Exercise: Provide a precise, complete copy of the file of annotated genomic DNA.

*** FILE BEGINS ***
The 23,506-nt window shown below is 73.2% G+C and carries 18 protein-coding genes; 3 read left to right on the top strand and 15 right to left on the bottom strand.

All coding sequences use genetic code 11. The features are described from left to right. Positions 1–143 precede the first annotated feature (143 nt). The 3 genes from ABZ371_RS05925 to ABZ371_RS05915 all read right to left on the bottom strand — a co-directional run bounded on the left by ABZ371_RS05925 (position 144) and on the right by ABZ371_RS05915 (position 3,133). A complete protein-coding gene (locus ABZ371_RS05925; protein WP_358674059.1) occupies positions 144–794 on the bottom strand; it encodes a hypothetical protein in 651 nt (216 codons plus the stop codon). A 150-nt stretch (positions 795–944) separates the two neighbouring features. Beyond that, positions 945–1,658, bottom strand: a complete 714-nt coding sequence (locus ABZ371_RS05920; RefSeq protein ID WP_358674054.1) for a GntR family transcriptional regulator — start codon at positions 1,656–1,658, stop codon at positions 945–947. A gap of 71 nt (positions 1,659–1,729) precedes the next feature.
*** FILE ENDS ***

The 23,506-nt window shown below is 73.2% G+C and carries 18 protein-coding genes; 3 read left to right on the top strand and 15 right to left on the bottom strand.

All coding sequences use genetic code 11. The features are described from left to right. Positions 1–143 precede the first annotated feature (143 nt). The 3 genes from ABZ371_RS05925 to ABZ371_RS05915 all read right to left on the bottom strand — a co-directional run bounded on the left by ABZ371_RS05925 (position 144) and on the right by ABZ371_RS05915 (position 3,133). A complete protein-coding gene (locus ABZ371_RS05925; protein WP_358674059.1) occupies positions 144–794 on the bottom strand; it encodes a hypothetical protein in 651 nt (216 codons plus the stop codon). A 150-nt stretch (positions 795–944) separates the two neighbouring features. Beyond that, positions 945–1,658, bottom strand: a complete 714-nt coding sequence (locus ABZ371_RS05920; RefSeq protein ID WP_358674054.1) for a GntR family transcriptional regulator — start codon at positions 1,656–1,658, stop codon at positions 945–947. A gap of 71 nt (positions 1,659–1,729) precedes the next feature.